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Posted 17 November 2016 - 08:59 PM

For a typical 4 or 5-week feature, the cinematographer is hired at least for 3 weeks of prep, if not 4.

 

LAST WEEK OF PREP

 

I often work backwards from the first day of the shoot to break down prep, but the last day or two of prep is all the equipment pick-ups, so the gaffer, key grip and camera crew are all dealing with checking out gear and loading it onto trucks.  In some ways, the last day of prep is one of my most relaxing since everyone else is so busy.

 

The last week of prep usually involves the day of the tech scout where all the department heads and their assistants visit all the sets and locations with the director, who tells everyone the rough game plan of how shots will be staged, then everyone breaks up into groups, tape measuring things, figuring out where power can be run, where trucks have to go, what's in the shot and what's out of the shot, etc.  The cinematographer will give notes to the gaffer and key grip, who have an opportunity to talk to the set dresser, the sound mixer can talk to the DP or the gaffer, everyone talks to the AD, etc.

 

The day after that is usually when final department head's budgets are due and the big production meeting takes place.

 

Let's say that the tech scout is on Monday and the production meeting is on Tuesday, and perhaps the camera crew started the equipment check-out on Tuesday.  Then in Wednesday maybe, the cinematographer will go to the camera prep and perhaps shoot some tests, or perhaps a bigger hair, make-up, and wardrobe test is scheduled. On Thursday, the cinematographer and the director might be at the post house looking at the tests.

 

And throughout the week, the director is also having rehearsals with the cast, and sometimes there is still some casting going on for the smaller parts.  Occasionally the cinematographer, maybe the AD as well, will see some of the cast rehearsals. All of this to say that the cinematographer doesn't get a lot of personal time to spend with the director alone for creative discussions. 

 

WEEK BEFORE THE LAST WEEK OF PREP

 

Much of that week is taken up with location scouting to finalize the locations, get permits, make deals, etc.  The location scouts are usually made up of the director, cinematographer, AD, location manager, producer, and production designer as the core attendees.  Due to all the driving around, a huge amount of time is taken up with scouting but these van rides are also a chance for all of these people to discuss the shoot, often working with a temporary one-line shooting schedule from the AD, who is constantly making adjustments.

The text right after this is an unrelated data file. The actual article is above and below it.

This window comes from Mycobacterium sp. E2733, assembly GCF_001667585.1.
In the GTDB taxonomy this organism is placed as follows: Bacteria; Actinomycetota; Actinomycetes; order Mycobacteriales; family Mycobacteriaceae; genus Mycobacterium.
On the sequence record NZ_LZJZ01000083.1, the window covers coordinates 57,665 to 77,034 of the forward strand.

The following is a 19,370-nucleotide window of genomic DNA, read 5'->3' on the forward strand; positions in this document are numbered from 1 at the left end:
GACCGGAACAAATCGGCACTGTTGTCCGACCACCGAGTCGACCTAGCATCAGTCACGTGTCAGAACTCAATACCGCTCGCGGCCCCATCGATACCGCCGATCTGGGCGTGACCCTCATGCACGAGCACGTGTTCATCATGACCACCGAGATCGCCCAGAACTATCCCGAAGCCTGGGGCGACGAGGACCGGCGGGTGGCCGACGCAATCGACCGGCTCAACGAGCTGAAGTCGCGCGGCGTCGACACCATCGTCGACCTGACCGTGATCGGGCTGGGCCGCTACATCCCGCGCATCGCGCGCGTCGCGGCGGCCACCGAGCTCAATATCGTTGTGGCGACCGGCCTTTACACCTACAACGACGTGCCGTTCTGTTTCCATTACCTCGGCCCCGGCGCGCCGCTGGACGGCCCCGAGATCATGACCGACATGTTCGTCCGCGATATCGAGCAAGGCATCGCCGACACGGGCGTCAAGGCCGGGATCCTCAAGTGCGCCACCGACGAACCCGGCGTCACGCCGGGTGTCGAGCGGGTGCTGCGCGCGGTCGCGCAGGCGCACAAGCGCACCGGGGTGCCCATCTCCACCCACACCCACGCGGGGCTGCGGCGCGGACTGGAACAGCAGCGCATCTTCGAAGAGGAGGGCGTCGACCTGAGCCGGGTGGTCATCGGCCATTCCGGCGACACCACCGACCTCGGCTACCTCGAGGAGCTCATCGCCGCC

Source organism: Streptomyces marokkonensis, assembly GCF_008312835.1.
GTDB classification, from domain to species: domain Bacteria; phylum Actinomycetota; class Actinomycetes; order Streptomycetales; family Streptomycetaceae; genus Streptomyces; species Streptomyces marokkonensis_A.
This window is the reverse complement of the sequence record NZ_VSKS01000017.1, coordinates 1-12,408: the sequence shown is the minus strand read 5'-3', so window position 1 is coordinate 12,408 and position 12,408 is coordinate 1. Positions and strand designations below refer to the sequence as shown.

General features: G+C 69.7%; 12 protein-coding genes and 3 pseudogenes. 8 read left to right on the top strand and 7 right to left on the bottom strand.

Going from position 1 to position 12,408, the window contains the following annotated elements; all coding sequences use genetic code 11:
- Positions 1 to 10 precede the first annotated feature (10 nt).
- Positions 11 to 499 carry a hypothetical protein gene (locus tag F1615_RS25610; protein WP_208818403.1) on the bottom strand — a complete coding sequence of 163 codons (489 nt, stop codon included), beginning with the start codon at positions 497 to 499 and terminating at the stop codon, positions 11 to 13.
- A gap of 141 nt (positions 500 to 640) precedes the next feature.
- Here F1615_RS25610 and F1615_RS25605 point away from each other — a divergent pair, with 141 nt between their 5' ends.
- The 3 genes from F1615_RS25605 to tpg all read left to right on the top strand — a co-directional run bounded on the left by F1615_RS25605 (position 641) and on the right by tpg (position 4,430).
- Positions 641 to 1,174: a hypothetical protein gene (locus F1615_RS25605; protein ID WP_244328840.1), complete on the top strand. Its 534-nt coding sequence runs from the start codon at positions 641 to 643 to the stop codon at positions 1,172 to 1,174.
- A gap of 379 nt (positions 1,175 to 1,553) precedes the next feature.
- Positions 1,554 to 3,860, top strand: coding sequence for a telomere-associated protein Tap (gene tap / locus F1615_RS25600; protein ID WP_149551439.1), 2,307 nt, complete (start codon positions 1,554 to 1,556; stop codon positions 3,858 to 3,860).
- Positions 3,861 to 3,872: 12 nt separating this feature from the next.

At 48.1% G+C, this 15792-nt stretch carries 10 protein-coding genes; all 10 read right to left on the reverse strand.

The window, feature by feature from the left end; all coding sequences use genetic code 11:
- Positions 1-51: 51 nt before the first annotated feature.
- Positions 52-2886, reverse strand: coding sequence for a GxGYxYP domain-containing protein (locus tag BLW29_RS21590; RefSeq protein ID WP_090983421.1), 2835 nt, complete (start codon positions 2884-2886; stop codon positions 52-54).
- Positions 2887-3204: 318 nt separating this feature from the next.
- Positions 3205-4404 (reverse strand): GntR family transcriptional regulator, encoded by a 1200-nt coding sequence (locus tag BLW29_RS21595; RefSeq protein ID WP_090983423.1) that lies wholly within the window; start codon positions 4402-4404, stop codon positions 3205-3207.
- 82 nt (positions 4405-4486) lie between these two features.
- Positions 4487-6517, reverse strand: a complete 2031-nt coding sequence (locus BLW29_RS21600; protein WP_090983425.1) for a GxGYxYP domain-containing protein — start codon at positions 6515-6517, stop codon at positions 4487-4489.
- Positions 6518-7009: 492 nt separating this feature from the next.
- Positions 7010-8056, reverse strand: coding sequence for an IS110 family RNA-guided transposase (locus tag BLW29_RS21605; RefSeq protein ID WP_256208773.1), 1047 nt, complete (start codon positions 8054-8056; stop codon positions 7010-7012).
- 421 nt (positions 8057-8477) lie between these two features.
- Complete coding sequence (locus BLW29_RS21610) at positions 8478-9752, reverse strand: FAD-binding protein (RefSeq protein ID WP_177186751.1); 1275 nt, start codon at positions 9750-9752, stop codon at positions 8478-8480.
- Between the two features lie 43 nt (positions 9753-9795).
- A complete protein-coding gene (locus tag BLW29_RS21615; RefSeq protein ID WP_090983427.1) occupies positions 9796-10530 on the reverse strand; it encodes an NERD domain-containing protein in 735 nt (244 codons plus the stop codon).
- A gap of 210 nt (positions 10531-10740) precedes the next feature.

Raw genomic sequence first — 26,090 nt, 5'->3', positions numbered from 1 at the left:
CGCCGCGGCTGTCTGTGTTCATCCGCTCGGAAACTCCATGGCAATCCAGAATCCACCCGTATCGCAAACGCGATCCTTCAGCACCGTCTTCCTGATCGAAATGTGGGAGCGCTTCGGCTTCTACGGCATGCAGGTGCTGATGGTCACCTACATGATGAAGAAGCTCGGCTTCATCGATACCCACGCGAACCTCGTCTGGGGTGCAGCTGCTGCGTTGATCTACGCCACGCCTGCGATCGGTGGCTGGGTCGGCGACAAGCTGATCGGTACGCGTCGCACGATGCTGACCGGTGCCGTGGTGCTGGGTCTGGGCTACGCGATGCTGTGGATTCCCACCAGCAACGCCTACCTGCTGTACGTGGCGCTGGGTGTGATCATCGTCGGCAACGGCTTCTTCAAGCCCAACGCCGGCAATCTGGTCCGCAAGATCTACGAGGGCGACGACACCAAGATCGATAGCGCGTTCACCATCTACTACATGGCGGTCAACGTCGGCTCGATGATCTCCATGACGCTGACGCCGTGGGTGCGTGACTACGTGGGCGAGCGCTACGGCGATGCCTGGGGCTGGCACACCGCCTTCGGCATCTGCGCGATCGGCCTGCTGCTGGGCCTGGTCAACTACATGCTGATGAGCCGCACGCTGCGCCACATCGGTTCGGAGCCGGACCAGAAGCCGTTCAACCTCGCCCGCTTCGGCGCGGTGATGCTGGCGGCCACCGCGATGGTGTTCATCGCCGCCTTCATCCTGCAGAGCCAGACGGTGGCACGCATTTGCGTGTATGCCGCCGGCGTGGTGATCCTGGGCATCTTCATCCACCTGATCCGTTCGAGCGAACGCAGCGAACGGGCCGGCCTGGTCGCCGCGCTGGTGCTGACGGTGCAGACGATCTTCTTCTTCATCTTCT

The director will often be alternating these location scouts with casting sessions.  The cinematographer, in the meanwhile, is going over the camera, grip, and electric packages with the department heads.  There may also be sets that are starting construction around this time.

 

TWO WEEKS AND EARLIER BEFORE THE LAST WEEK OF PREP

 

This is the period when the director and the cinematographer make the time to break down the script creatively, often starting with broad ideas before getting into specifics.  If you're lucky, you can get through ten pages of the script during a three hour or longer meeting, so you can understand why it takes two weeks to really go through a script in detail with a director.  Shot lists and storyboards may or may not be the result of these meetings, more often than not, it's more of a list of key shots, transitions, with the understanding that there will be coverage of some sort.  Complex sequences may require a storyboard be drawn.

 

During these early weeks, a cinematographer might be able to spend half the day with the director, sometimes only three hours of the day unless there are location scouts involved, which there often are.  But when the cinematographer is free from working with the director, they are usually then involved in interviewing people for key crew positions, and also starting discussions with post about the workflow, which probably won't get finalized until closer to the start of shooting.

 

Creative discussions with the director might involve watching movie clips together, looking at stills and other art references.  The production designer often drifts in and out of these meetings (and will have meetings of their own with the director, along will all the other key people.)

 

In an ideal world for a feature, I'd have a five week prep -- three weeks of creative prep and two final weeks of logistical, technical and equipment prep, with location scouting throughout.

 

Now it is not unusual for some cinematographers to be offered only two or three weeks of paid prep, with the cinematographer ending up starting work earlier than that and not getting paid, just because prep is so important.


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#8 George Ebersole

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Posted 17 November 2016 - 11:41 PM